Not the usual blog content, and if you normally just read for the games, I won’t be offended if you give this post a swerve.
My Dad passed away on the 18th May 2022. My heart is broken, but like everyone who has experienced loss, we find ways to keep going.
I wrote a short eulogy for the funeral, which I wasn’t sure I’d be able to read on the day but I did want to share something. The vicar giving the service, Reverend Christine, invited me to email it to her in advance, and that she would read it if I didn’t think I could. Thanks in part to the kind words from Christine in reply to my email, and to a small dram of pre-church whisky, I did manage to read it. I’m proud of myself for getting through it, and grateful to everyone who took the time afterwards to tell me I’d done well. I’m glad because it’s one of the hardest things I’ve ever done, and knowing I could do it makes the idea of future public speaking feel a bit less daunting. So thanks Dad, still helping me be a better man even now.
What follows is the text I wrote for the day, shared simply because I want to keep it.
Growing up my Dad and I were always close, inevitably perhaps as the only boys in a household of 5 women. He was always supportive and encouraging of my interests and hobbies, however fleeting they may be, and if he was disappointed that my career as a professional cricketer never took off, he hid it well.
When 20 years ago I moved away to the South Coast, we stayed in regular contact via lengthy telephone conversations. We talked sports and I picked his brain for DIY help, as he in turn picked mine for help with the family computers. I would find myself watching reruns of Star Trek or the sitcom Cheers to feel closer to him, and Dad developed a love for American Football to share in my own enthusiasm. The day he came with me to watch an NFL game at Twickenham is a day we both treasured.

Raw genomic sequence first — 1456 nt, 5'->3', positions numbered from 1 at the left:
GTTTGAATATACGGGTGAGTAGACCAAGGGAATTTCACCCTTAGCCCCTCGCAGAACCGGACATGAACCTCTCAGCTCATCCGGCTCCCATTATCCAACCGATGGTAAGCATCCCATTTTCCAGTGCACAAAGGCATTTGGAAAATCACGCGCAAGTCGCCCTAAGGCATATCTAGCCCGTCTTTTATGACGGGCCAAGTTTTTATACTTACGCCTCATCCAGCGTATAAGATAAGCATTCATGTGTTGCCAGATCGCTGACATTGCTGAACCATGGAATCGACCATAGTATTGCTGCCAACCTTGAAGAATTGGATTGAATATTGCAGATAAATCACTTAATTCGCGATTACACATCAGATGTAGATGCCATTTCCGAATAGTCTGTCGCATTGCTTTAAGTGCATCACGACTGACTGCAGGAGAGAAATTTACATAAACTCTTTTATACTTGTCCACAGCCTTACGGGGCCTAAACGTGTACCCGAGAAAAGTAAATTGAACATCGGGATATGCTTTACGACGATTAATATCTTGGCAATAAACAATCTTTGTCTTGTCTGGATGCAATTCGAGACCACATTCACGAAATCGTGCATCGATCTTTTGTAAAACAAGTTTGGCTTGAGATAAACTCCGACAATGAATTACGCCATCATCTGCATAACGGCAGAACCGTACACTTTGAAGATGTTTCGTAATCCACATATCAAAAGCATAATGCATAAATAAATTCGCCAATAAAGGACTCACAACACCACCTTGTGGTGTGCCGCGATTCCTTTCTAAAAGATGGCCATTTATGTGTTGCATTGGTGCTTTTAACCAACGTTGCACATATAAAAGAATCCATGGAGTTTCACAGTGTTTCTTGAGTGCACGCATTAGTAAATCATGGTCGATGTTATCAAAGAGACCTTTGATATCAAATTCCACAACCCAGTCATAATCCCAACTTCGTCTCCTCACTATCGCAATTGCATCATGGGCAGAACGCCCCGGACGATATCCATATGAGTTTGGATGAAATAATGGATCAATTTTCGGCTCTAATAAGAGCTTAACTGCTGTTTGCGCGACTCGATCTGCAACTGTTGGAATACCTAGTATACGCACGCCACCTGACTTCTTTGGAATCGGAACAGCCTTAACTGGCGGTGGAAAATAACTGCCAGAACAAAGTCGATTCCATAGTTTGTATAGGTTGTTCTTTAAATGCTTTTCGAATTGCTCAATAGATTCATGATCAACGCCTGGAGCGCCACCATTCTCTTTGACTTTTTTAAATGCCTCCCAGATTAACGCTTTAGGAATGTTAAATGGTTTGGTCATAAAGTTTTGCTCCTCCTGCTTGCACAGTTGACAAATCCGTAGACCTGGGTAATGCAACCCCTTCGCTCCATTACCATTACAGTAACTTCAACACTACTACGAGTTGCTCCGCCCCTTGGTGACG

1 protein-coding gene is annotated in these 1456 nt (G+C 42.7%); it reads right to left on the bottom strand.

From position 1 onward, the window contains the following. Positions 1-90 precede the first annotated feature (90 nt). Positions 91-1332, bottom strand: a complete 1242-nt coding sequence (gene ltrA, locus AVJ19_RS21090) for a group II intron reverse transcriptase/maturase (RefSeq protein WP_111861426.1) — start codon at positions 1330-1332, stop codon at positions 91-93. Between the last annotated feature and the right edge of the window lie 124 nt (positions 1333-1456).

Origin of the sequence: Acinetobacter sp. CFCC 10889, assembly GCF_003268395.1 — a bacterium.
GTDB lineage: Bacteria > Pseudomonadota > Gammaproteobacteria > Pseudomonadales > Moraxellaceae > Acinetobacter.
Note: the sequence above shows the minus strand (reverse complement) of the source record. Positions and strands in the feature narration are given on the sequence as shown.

However, we didn’t always agree. When we talked politics or current affairs we’d often find ourselves opposed. His views leaned towards small c conservative, and well. Well I’m slightly to the left of Karl Marx… Anyway, whenever I would come back to Stoke for a visit, we always found time for a discussion / debate, that would sometimes get heated, but I know he enjoyed them as much as I did. Not so sure my Mum was as keen, and preferred to take herself away at these times.
The memory I wanted to share today though, was from one of these discussions back in 2013. It was a Sunday, and Mum was out at church. We talked all morning, at times arguing, other times putting the world to rights. Eventually though we bought it to a close, we both stood up and my Dad gave me a hug and he said to me, I’ll never forget this, he said to me:
“Son, I can’t tell you how proud I am, you’ve moved away and made yourself a great life down South. You’ve become your own man with your own views and opinions, and I’m just so proud. Even though obviously those views and opinions are all wrong.”
And that there is one of my favourite memories of him. I know I’m so lucky to have had a Dad who never missed an opportunity to tell me that he loved me, or how proud he was of me, but in that moment is the man many of you will recognise, and the man I am proud to call Dad.